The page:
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There has been a pottery on the current site in Greet since at least 1800, 1 mile (1.6 km) north of Winchcombe. Known as Greet Potteries under the management of R A Beckett (who died in 1913), it produced a range of farmhouse ware, advertised as "Garden, Sea-Cale, Rhubarb, & Chimney Pots". Closed in 1914 at the outbreak of World War I, it did not restart again after the war.
Bernard Leach is credited with restarting craftsman pottery in Britain in 1920. One of his early students was Michael Cardew who, at 25, was looking for a suitable site for his own pottery and in 1926 rented the old pottery buildings. Influencing his choice were the availability of local clay and the original bottle kiln. Cardew recruited two locals, critically Elijah Comfort, aged 63 and who had worked before in the pottery, and inspirationally, in 1927, Sidney Tustin (aged 13).
Cardew wanted people to use his pottery in regular daily use, as has been the tradition in early centuries. He followed the classic English slipware style using the red earthenware Winchcombe clay. After a difficult star and many trials, he managed to start slipware production. Experiments with firing the pots in the bottle kiln were eventually successful. For the produce of three men, the bottle kiln was really too large but it was what they had. A firing went on for three days. Gradually Cardew's skills and hard work were recognised. In 1935 he had one of his pots exhibited in the Victoria and Albert Museum. In 1935 the team was expanded to include Charlie, Sid's younger brother. A young chemist called Ray Finch tried to join the pottery staff in 1935 but was sent away by Cardew to gain some pottery experience. Finch returned in 1936, aged 22, and was able to convince Cardew that he now knew enough and he joined the team.
Cardew was a restless spirit and left to set up Wenford Bridge in Bodmin as his new pottery, leaving Finch to run Winchcombe Pottery. The 2nd World War caused the Tustin brothers to be called up and the bottle kiln was now too large. A small kiln was constructed in 1940. In 1943, Finch was called up and the pottery closed.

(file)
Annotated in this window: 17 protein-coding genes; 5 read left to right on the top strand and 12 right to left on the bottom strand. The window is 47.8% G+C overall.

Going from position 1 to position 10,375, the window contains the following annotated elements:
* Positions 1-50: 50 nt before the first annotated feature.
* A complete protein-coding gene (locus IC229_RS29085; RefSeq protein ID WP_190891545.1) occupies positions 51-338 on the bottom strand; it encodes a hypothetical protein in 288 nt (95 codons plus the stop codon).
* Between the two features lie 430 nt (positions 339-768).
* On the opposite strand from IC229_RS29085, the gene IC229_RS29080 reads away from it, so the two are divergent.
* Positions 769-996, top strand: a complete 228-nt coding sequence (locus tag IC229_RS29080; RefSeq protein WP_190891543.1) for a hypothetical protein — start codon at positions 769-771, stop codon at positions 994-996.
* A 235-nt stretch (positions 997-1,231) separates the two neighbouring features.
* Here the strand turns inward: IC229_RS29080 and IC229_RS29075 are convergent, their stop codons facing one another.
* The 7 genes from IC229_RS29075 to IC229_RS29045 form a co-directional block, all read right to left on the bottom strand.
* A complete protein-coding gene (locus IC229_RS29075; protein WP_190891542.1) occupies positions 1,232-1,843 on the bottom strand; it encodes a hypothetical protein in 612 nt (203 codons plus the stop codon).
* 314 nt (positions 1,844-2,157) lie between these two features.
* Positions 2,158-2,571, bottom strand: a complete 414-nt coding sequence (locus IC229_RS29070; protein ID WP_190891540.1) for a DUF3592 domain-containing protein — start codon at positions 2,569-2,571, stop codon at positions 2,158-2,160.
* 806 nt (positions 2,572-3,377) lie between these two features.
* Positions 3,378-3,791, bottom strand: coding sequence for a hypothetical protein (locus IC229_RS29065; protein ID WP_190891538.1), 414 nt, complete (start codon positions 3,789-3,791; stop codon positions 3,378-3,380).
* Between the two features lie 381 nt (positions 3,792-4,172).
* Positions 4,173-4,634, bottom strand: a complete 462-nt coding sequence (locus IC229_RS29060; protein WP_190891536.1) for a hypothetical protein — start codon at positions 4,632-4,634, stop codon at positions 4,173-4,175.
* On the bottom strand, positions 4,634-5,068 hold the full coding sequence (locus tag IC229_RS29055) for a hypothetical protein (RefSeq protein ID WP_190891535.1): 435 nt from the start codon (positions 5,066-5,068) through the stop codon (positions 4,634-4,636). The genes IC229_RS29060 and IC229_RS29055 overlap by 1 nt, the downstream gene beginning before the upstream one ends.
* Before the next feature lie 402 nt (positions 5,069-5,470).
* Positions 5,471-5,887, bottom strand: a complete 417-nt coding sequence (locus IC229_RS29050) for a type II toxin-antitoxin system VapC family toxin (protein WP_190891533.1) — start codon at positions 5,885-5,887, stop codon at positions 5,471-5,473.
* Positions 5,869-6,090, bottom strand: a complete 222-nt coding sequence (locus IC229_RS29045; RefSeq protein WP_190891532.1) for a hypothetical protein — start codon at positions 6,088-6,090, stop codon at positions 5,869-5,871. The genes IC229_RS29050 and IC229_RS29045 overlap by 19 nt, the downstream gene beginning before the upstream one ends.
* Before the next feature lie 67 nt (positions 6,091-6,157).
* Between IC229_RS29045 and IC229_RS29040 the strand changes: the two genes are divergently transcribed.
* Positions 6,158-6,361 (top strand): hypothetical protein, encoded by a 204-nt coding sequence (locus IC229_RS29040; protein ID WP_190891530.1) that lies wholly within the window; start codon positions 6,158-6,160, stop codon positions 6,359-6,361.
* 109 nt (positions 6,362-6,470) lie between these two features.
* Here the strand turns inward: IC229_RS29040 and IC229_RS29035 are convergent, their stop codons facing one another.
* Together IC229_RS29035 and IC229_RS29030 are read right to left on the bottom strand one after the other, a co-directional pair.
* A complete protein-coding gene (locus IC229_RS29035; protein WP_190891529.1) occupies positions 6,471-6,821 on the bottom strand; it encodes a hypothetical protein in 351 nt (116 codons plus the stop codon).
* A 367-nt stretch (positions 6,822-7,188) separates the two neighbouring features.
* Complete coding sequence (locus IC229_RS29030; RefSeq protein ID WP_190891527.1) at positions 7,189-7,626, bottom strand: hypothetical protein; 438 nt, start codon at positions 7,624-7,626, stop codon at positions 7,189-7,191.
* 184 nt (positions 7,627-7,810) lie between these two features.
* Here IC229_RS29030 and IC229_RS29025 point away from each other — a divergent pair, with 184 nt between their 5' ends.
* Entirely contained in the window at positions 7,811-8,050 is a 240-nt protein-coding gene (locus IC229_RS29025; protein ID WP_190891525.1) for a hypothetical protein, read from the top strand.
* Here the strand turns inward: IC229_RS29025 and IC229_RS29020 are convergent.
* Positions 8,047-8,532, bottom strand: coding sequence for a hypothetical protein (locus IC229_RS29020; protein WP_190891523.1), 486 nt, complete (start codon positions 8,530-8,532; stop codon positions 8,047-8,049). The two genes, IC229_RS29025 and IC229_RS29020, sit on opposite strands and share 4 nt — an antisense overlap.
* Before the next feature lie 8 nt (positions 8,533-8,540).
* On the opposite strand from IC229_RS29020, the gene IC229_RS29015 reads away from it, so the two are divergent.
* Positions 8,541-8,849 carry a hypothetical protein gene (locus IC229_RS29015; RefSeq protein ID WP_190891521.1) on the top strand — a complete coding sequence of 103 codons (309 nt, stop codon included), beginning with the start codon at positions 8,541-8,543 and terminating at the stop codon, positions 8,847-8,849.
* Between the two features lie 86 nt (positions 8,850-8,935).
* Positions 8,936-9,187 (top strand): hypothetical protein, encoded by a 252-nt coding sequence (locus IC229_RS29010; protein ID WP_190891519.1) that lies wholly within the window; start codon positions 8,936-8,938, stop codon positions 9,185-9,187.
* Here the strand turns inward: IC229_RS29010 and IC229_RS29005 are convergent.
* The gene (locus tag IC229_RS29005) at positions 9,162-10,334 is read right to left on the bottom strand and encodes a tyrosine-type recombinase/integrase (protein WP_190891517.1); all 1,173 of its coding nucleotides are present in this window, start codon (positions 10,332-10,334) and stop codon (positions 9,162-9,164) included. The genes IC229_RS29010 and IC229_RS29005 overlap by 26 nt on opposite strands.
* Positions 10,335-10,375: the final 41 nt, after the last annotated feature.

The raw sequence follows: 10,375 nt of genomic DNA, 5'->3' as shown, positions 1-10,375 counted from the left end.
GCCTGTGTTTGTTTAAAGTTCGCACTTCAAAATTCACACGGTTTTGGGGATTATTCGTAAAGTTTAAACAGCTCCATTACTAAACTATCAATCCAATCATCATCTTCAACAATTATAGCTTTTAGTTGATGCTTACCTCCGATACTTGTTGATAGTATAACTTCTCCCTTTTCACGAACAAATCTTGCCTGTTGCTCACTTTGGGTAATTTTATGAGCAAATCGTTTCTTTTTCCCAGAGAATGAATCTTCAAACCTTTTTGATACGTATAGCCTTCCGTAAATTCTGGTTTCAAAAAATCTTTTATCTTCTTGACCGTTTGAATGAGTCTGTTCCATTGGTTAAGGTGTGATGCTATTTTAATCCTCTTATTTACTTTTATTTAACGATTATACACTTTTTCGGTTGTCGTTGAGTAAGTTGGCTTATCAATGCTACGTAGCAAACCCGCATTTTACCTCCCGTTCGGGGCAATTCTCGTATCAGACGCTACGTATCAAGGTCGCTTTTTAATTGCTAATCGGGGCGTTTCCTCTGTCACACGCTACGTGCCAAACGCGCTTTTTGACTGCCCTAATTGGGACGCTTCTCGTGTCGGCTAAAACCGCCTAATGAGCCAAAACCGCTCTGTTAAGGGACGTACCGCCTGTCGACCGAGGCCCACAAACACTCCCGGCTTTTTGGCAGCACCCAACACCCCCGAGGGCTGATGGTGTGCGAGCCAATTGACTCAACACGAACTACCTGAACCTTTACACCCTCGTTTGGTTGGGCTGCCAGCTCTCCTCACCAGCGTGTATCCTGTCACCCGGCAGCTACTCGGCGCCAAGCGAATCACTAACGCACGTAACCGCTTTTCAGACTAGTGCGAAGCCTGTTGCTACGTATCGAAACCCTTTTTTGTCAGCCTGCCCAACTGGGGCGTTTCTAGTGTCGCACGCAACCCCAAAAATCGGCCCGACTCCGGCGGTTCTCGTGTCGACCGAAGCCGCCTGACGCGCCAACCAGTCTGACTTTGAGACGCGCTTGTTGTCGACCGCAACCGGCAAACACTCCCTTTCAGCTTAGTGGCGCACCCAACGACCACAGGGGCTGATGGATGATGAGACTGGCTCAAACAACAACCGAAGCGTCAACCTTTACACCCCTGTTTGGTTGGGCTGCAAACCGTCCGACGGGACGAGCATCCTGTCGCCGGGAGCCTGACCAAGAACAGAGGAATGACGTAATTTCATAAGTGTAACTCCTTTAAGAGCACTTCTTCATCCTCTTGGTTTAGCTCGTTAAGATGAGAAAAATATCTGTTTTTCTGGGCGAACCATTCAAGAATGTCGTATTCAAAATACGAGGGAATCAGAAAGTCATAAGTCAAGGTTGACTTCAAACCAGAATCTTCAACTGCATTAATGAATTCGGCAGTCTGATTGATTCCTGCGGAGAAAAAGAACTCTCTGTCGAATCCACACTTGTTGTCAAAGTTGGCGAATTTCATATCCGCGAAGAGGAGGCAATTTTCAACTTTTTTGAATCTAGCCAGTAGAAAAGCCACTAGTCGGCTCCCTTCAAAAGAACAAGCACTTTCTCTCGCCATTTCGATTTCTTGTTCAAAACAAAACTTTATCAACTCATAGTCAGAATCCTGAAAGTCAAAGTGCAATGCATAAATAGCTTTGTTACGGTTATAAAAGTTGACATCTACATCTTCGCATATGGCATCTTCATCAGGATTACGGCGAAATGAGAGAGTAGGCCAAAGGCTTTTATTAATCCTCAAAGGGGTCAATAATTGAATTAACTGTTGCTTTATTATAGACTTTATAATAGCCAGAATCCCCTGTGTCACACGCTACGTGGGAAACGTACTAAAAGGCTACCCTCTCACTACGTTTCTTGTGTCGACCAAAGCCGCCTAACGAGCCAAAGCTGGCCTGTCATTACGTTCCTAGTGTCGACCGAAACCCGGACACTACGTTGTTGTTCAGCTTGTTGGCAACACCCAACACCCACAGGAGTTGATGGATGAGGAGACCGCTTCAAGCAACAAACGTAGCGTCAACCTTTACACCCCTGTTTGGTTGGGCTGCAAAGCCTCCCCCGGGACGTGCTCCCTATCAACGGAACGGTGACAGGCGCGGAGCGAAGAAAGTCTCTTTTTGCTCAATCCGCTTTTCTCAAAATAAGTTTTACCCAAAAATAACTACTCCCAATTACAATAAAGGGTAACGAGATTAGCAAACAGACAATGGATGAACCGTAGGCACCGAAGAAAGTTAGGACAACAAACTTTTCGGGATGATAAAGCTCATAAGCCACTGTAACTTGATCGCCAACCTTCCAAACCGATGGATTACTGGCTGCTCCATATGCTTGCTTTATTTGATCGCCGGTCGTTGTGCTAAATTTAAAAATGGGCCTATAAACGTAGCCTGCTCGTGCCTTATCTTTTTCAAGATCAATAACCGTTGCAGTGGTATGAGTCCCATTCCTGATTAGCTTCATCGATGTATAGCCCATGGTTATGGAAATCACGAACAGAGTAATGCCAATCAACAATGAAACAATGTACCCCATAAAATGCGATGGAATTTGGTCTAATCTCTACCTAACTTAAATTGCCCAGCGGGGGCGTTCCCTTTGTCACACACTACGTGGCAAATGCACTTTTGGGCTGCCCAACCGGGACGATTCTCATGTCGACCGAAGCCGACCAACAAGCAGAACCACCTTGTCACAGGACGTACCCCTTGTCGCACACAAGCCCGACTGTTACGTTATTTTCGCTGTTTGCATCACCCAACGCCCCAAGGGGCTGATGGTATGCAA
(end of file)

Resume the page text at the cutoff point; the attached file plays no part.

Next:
Post war years
In 1946 Finch bought the business from Cardew and restarted the pottery with the help of Sidney Tustin. The staff expanded and at last the bottle kiln saw proper usage. Students joined the pottery staff to learn the craft as they worked and many of them subsequently went on to be established potters in their own right. But the business was not as successful as hoped and in the early 1950s, the pottery was downsized. The last bottle kiln firing took place in 1954.
Finch had always been inspired by the Japanese potter Shoji Hamada, and starting experiments with stoneware in 1952. A new stoneware kiln was built and slipware production continued using electric kilns until 1964 when all production switched to stoneware. In 1974 a wood fired kiln was built to replace the oil fired kiln for stoneware production and is still in use.
In the 1960s the pottery began to supply tableware to the Cranks chain of vegetarian restaurants.
Two of Ray Finch's sons followed their father's career. Mike Finch runs Winchcombe Pottery and Joe Finch runs his own pottery in Wales.
Ray Finch, who continued work into his nineties, died on 18 January 2012.
2014 The Pottery continues to produce production wares with one offs and specials available in the shop. A small selection of slipware has been reintroduced to the shop. Winchcombe Pottery is now run by Mike Finch and Matt Grimmitt who is a relative of Elijah Comfort.
- Whiting, David (31 January 2012). "Ray Finch obituary". London: The Guardian.
- Ron Wheeler, Winchcombe Pottery - The Cardew-Finch Tradition, (ISBN 1-873487-08-8)
- Michael Cardew, Pioneer Potter: An Autobiography, (ISBN 0-19-282641-7)
- John Edgeler, Ray Finch Craftsman Potter of the Modern Age: A Collection of Essays and Contributions, (ISBN 0-9550315-1-6)
- Ron Wheeler and John Edgeler. Sid Tustin Winchcombe Potter: A Celebration, (ISBN 0-9550315-0-8)
- Alex McErlain, Seventy Years as a Potter, "Ceramic Review 220, Jul/Aug 2006"